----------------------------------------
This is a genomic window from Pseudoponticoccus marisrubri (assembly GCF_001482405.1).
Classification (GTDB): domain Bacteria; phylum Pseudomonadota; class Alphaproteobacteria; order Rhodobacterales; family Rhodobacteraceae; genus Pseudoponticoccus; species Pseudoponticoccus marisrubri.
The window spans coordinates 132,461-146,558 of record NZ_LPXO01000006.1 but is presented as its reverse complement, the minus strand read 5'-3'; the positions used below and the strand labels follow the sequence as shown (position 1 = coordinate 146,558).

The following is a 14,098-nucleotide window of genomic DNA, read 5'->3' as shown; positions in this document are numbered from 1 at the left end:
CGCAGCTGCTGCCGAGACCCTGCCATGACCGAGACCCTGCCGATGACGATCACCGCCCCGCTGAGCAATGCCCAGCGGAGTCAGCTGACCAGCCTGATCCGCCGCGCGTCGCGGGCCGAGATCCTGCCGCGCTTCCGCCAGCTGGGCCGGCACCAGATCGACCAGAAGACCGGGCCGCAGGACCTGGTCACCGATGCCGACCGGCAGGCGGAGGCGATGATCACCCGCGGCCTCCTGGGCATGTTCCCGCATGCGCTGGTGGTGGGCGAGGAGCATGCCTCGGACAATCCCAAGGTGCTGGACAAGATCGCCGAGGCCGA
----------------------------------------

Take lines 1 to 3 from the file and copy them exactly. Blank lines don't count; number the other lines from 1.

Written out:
This is a genomic window from Pseudoponticoccus marisrubri (assembly GCF_001482405.1).
Classification (GTDB): domain Bacteria; phylum Pseudomonadota; class Alphaproteobacteria; order Rhodobacterales; family Rhodobacteraceae; genus Pseudoponticoccus; species Pseudoponticoccus marisrubri.
The window spans coordinates 132,461-146,558 of record NZ_LPXO01000006.1 but is presented as its reverse complement, the minus strand read 5'-3'; the positions used below and the strand labels follow the sequence as shown (position 1 = coordinate 146,558).